Researchers suspect Massachusett’s opioid epidemic and an increase in Medicare coverage has caused an uptick in the state’s homeless population seeking medical care.
Researchers are blaming the state’s opioid epidemic as a possible cause of a significant increase in the number of homeless patients seeking emergency medical treatment in Massachusetts. An increase in Medicaid coverage may also be an incentive for uninsured patients to seek care.
A recent study led by investigators at Beth Israel Deaconess Medical Center and Brigham and Women’s Hospital took a look at patterns of hospitalizations between homeless and non-homeless individuals in Massachusetts in the six-year span between 2007 and 2013. They found the rate of emergency room visitations for the homeless spiked almost 50 percent — from 294 per 1,000 homeless individuals in 2007 to 420 per 1,000 homeless individuals in 2013.
“The opioid epidemic has disproportionately impacted the homeless population, and a repercussion of this may be an increase in acute hospitalizations,” said Dr. Rishi Wadhera, a cardiology researcher at BIDMC and a cardiology fellow at Brigham and Women’s Hospital. “It is also possible that these patterns suggest inadequate outpatient care for homeless individuals, and that we need to do a better job of providing more consistent, reliable outpatient care to this population.”
According to the authors, mental illness and substance use issues made up nearly fifty percent of hospitalizations among the homeless. In adults who were not homeless, mental illness and substance use accounted for less than twenty percent of hospitalizations. Researchers said the increase also could be due to expansions in Medicaid coverage for individuals who need care but do not carry insurance.
Massachusetts expanded Medicaid coverage during the same time, and this could be contributing to improved access to medical services for those who would otherwise not seek it. The authors noted other states analyzed also saw increases in homeless visits to the ER during the same timeframe. They said more information will be needed to better understand how Medicaid expansion has influenced the state’s homeless population to come to their ERs.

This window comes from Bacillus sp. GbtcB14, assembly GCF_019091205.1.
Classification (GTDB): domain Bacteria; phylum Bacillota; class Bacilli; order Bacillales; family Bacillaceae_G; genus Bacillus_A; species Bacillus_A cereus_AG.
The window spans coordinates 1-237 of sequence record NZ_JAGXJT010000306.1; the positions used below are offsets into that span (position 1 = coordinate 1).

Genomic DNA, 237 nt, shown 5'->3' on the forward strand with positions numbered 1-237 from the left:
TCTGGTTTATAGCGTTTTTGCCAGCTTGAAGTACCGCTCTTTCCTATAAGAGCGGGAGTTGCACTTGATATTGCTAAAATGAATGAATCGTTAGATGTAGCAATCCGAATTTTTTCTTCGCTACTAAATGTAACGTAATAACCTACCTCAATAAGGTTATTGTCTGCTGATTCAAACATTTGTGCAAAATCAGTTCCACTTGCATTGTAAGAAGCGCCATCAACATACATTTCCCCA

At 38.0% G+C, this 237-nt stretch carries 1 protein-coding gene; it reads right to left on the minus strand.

Medicaid disproportionately covers individuals at higher risk for opioid use disorders and is the primary source of payment for more than one-third of all opioid addiction treatment encounters. An increase in coverage means addiction treatment is more accessible to the homeless than ever before.
Boston Health Care for the Homeless Program (BHCHP) also recently implemented a program called Supportive Place for Observation and Treatment (SPOT). The SPOT offers “engagement, support, medical monitoring, and serves as an entry way to primary care and treatment on demand for 8-10 individuals at a time who are over-sedated from the use of substances and who would otherwise be outside on a street corner, alleyway, or alone in a public bathroom, at high risk of overdose,” according to its program administrators. In the first few months of the SPOT program being implemented, personnel have cared for nearly 200 individuals in over 800 different incidences.
“While the immediate goal is to reduce the harm associated with use of opioids and other substances in a population who lacks stable housing and supports, our ultimate goal is to help medically complex individuals gain access treatment for substance use disorders on demand, including medication assisted therapies or detoxification,” according to SPOT group. As groups such as this beginning to manifest, more and more homeless are likely to seek treatment.